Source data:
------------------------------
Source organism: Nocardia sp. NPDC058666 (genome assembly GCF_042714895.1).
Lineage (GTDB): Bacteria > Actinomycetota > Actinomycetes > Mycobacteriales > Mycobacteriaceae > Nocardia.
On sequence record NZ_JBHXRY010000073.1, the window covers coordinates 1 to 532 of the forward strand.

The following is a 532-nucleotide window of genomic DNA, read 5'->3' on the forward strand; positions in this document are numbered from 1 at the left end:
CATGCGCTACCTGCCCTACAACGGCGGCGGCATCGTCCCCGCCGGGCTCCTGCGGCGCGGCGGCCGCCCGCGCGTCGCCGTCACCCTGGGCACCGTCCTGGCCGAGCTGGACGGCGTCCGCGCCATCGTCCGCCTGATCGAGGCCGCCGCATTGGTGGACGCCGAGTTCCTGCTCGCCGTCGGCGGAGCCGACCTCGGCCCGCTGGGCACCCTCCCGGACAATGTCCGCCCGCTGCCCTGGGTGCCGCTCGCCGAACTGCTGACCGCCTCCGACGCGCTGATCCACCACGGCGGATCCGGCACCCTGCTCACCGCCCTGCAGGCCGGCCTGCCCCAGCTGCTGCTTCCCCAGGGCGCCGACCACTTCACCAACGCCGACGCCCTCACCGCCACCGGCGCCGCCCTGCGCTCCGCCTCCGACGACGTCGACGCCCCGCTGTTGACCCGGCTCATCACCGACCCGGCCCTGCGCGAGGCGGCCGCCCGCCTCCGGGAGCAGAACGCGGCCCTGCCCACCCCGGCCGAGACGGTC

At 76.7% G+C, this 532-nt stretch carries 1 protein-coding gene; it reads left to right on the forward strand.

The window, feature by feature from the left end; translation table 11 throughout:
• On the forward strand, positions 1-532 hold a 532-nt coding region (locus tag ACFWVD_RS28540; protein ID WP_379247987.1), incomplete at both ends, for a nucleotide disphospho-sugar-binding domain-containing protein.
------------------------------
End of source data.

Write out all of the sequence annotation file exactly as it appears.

Source organism: Nocardia sp. NPDC058666 (genome assembly GCF_042714895.1).
Lineage (GTDB): Bacteria > Actinomycetota > Actinomycetes > Mycobacteriales > Mycobacteriaceae > Nocardia.
On sequence record NZ_JBHXRY010000073.1, the window covers coordinates 1 to 532 of the forward strand.

The following is a 532-nucleotide window of genomic DNA, read 5'->3' on the forward strand; positions in this document are numbered from 1 at the left end:
CATGCGCTACCTGCCCTACAACGGCGGCGGCATCGTCCCCGCCGGGCTCCTGCGGCGCGGCGGCCGCCCGCGCGTCGCCGTCACCCTGGGCACCGTCCTGGCCGAGCTGGACGGCGTCCGCGCCATCGTCCGCCTGATCGAGGCCGCCGCATTGGTGGACGCCGAGTTCCTGCTCGCCGTCGGCGGAGCCGACCTCGGCCCGCTGGGCACCCTCCCGGACAATGTCCGCCCGCTGCCCTGGGTGCCGCTCGCCGAACTGCTGACCGCCTCCGACGCGCTGATCCACCACGGCGGATCCGGCACCCTGCTCACCGCCCTGCAGGCCGGCCTGCCCCAGCTGCTGCTTCCCCAGGGCGCCGACCACTTCACCAACGCCGACGCCCTCACCGCCACCGGCGCCGCCCTGCGCTCCGCCTCCGACGACGTCGACGCCCCGCTGTTGACCCGGCTCATCACCGACCCGGCCCTGCGCGAGGCGGCCGCCCGCCTCCGGGAGCAGAACGCGGCCCTGCCCACCCCGGCCGAGACGGTC

At 76.7% G+C, this 532-nt stretch carries 1 protein-coding gene; it reads left to right on the forward strand.

The window, feature by feature from the left end; translation table 11 throughout:
• On the forward strand, positions 1-532 hold a 532-nt coding region (locus tag ACFWVD_RS28540; protein ID WP_379247987.1), incomplete at both ends, for a nucleotide disphospho-sugar-binding domain-containing protein.